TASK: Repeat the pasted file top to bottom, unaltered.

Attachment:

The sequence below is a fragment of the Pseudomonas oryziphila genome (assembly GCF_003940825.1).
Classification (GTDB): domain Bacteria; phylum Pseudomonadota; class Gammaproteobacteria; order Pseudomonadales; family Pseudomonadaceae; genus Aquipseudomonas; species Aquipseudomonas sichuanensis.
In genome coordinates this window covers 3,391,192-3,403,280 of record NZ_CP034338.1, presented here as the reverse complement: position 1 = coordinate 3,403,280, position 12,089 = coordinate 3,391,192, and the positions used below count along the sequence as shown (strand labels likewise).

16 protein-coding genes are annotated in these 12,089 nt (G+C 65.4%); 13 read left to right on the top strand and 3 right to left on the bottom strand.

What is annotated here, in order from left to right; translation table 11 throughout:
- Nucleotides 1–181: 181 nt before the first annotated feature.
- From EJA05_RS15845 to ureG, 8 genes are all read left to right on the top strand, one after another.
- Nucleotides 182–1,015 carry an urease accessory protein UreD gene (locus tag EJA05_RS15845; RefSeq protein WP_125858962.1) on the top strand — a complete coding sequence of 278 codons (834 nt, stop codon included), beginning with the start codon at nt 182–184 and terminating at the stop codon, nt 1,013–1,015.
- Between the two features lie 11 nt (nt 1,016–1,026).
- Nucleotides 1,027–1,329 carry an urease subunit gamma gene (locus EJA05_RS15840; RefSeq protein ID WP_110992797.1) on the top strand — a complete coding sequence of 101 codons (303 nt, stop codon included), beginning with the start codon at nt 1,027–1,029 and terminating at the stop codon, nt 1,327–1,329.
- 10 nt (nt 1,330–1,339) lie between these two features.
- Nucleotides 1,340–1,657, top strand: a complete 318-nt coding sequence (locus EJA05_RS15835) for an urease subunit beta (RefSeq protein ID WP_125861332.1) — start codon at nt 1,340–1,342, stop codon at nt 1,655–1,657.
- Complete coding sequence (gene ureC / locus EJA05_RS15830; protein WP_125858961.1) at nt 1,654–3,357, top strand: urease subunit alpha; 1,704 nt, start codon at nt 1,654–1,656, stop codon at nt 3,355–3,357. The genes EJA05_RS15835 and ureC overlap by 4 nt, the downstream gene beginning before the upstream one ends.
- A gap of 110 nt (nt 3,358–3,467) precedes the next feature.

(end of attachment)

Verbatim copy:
The sequence below is a fragment of the Pseudomonas oryziphila genome (assembly GCF_003940825.1).
Classification (GTDB): domain Bacteria; phylum Pseudomonadota; class Gammaproteobacteria; order Pseudomonadales; family Pseudomonadaceae; genus Aquipseudomonas; species Aquipseudomonas sichuanensis.
In genome coordinates this window covers 3,391,192-3,403,280 of record NZ_CP034338.1, presented here as the reverse complement: position 1 = coordinate 3,403,280, position 12,089 = coordinate 3,391,192, and the positions used below count along the sequence as shown (strand labels likewise).

16 protein-coding genes are annotated in these 12,089 nt (G+C 65.4%); 13 read left to right on the top strand and 3 right to left on the bottom strand.

What is annotated here, in order from left to right; translation table 11 throughout:
- Nucleotides 1–181: 181 nt before the first annotated feature.
- From EJA05_RS15845 to ureG, 8 genes are all read left to right on the top strand, one after another.
- Nucleotides 182–1,015 carry an urease accessory protein UreD gene (locus tag EJA05_RS15845; RefSeq protein WP_125858962.1) on the top strand — a complete coding sequence of 278 codons (834 nt, stop codon included), beginning with the start codon at nt 182–184 and terminating at the stop codon, nt 1,013–1,015.
- Between the two features lie 11 nt (nt 1,016–1,026).
- Nucleotides 1,027–1,329 carry an urease subunit gamma gene (locus EJA05_RS15840; RefSeq protein ID WP_110992797.1) on the top strand — a complete coding sequence of 101 codons (303 nt, stop codon included), beginning with the start codon at nt 1,027–1,029 and terminating at the stop codon, nt 1,327–1,329.
- 10 nt (nt 1,330–1,339) lie between these two features.
- Nucleotides 1,340–1,657, top strand: a complete 318-nt coding sequence (locus EJA05_RS15835) for an urease subunit beta (RefSeq protein ID WP_125861332.1) — start codon at nt 1,340–1,342, stop codon at nt 1,655–1,657.
- Complete coding sequence (gene ureC / locus EJA05_RS15830; protein WP_125858961.1) at nt 1,654–3,357, top strand: urease subunit alpha; 1,704 nt, start codon at nt 1,654–1,656, stop codon at nt 3,355–3,357. The genes EJA05_RS15835 and ureC overlap by 4 nt, the downstream gene beginning before the upstream one ends.
- A gap of 110 nt (nt 3,358–3,467) precedes the next feature.